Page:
A group of civil society organisations led by the Southern and Eastern Africa Trade and Information Negotiations Institute (SEATINI) Uganda have spearheaded a project aimed at improving the coffee value chains in the country.
Named “Fair for All”, the program also implemented together with Agency for Community Empowerment (AFCE), Uganda Agribusiness Alliance (UAA), Eastern and Southern Africa Small Scale Farmers Forum (ESAFF), Civil Society Budget Advocacy Group (CSBAG) and Oxfam in Uganda, the five year project at both national and sub-national level will target farmers mostly in Mbale and Mubende districts.
“Uganda’s economy largely depends on commodities with the country’s exports are dominated by traditional cash crops such as coffee, cotton, tea and tobacco, with coffee being the principal export crop. In recent times the government has sought to promote large scale foreign owned coffee plantations through various incentive schemes so as to reach the set target of production of 20 million coffee bags by 2025.This process has prioritized the interest of foreign investors compared to the dominant small and medium scale indigenous coffee producers and local land owners,” said Sam Tumugarukire, the Monitoring and Evaluation Manager SEATINI Uganda.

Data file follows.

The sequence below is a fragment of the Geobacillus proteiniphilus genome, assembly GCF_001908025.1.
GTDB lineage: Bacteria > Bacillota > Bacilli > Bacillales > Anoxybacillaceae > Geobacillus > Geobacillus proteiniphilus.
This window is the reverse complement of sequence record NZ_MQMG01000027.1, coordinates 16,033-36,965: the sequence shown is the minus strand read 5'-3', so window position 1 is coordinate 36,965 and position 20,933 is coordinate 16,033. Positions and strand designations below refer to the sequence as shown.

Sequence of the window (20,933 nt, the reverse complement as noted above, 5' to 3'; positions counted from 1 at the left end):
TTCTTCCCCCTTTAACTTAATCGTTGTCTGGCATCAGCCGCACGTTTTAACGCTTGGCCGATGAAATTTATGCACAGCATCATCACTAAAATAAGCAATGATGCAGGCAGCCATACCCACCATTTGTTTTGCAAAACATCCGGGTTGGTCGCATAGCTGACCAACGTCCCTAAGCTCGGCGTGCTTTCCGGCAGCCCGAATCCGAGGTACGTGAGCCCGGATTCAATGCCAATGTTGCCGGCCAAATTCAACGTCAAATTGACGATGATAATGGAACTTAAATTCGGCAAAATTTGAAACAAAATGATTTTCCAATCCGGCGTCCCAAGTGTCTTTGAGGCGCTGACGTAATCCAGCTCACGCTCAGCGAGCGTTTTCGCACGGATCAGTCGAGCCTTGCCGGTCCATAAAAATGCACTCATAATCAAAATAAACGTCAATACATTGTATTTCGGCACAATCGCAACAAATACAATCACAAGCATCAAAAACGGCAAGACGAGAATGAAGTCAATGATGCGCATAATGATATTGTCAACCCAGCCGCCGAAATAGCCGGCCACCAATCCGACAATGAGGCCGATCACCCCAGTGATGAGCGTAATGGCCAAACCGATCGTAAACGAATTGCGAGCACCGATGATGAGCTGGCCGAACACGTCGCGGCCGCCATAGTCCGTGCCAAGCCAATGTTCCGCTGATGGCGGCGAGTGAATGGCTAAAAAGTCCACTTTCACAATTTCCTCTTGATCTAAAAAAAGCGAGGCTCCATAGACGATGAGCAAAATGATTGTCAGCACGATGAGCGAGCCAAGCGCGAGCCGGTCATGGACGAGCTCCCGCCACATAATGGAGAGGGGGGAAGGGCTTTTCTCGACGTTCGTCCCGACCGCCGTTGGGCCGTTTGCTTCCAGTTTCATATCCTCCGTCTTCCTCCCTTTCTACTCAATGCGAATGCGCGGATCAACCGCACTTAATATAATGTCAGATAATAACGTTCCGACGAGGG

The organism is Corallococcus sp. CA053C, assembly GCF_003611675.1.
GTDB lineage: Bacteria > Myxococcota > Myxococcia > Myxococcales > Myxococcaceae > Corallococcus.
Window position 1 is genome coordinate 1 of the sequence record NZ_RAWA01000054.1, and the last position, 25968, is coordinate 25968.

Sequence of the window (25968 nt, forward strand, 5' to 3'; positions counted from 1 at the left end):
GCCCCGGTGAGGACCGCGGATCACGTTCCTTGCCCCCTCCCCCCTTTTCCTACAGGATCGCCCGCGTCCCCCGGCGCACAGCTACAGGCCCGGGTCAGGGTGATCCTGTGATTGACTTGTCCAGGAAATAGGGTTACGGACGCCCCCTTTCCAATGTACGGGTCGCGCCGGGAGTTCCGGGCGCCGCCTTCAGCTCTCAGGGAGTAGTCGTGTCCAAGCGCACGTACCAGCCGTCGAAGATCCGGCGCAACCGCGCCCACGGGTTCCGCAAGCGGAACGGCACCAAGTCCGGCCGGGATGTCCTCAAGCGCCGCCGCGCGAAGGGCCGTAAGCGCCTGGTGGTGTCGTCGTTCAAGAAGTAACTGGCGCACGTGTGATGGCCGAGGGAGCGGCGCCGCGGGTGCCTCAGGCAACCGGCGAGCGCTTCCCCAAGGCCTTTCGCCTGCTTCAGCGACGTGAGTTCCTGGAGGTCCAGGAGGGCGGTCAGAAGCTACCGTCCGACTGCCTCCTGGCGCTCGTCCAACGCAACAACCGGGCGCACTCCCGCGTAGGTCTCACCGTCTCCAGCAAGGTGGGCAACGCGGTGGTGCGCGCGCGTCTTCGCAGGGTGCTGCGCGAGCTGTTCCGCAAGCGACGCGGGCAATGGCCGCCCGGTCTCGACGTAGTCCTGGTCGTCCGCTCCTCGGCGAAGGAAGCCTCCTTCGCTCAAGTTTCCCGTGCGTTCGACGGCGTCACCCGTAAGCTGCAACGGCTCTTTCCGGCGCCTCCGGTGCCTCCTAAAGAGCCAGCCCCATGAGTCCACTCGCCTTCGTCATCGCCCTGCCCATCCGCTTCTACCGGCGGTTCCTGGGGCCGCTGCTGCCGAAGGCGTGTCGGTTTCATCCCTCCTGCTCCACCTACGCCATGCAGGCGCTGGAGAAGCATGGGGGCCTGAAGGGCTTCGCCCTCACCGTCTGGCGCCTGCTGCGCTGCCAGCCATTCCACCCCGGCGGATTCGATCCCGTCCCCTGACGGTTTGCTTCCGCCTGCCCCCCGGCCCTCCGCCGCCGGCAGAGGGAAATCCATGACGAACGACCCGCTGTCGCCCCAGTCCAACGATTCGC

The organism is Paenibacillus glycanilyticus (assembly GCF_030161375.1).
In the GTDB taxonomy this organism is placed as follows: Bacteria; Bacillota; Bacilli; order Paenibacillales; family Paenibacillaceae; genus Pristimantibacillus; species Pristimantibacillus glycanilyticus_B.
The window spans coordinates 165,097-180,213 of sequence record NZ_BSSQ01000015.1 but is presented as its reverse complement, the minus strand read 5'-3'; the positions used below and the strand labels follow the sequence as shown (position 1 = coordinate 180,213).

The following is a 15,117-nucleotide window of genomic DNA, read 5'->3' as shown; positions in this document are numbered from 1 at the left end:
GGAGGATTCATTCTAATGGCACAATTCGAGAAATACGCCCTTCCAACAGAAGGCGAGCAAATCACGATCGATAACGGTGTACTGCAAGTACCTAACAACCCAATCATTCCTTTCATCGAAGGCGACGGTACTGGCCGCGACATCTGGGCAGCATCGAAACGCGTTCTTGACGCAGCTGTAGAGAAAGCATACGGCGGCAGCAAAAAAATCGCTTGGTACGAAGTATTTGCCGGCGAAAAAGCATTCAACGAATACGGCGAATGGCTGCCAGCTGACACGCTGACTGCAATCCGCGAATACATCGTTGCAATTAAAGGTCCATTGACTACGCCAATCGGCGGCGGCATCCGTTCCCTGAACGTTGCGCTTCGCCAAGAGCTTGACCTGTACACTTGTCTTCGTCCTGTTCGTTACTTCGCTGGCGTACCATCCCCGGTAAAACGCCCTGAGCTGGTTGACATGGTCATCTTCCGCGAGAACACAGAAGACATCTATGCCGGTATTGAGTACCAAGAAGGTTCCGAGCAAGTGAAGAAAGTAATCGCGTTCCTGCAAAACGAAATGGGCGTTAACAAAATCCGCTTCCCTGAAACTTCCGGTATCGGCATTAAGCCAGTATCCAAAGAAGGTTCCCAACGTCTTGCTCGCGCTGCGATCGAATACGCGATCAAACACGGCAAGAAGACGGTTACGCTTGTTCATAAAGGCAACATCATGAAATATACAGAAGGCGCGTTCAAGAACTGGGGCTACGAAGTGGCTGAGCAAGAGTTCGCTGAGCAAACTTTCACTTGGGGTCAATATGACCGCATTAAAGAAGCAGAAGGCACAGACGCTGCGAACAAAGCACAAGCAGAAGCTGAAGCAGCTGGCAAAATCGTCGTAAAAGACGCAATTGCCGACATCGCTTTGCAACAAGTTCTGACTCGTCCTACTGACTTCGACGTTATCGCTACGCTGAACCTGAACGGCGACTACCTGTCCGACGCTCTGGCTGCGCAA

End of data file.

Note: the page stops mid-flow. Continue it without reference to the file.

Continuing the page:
“This project will help support small scale coffee producers and workers in or affected by large scale coffee production to defend their rights and interests against government and large-scale coffee plantation owners.”
According to Tumugarukire, the project will support civil society to influence sub-national, national and international policies, laws and norms, that safeguard the rights of small-scale coffee producers and communities in the coffee trade and value-chains.
“The project will advocate for public policies and private sector practices that strengthen small and medium scale farmers in the coffee value chain like better prices, better access to finance, public investment in processing and value addition,” he said.
“It will also strengthen citizens capacity especially women and youth to have oversight and voice over fiscal, trade and investment related regulations and processes.”
According to Africa Kiiza, a Trade Policy Analyst at SEATINI Uganda the project is aimed at ensuring farmers get value out of the coffee they grow.
“When coffee is exported in form of raw beans, many farmers loses out. Arabica coffee is bought cheaply from farmers in Mbale and exported to Germany to make Nescafe which is sold expensively. This is because farmers don’t have readily available markets for their coffee and end up selling cheaply. This project is here to deal with such issues,”Kiiza said.
The Mbale district Commercial Officer Ruth Wambi applauded SEATINI for the project that she said will greatly benefit farmers.
“For a long time, we have been doing agriculture but farmers remain needy and don’t improve their welfare. This project will help the farmers here create a difference. I thank SEATINI for coming up with this timely project,”Wambi said.
“Value addition is the way to go for every farmer if we are to fight poverty and for farmers to benefit out of agriculture.”
According to the project implementation plan, SEATINI Uganda will also develop a mobile app that will help in reporting and reporting human rights violations in the coffee value chain.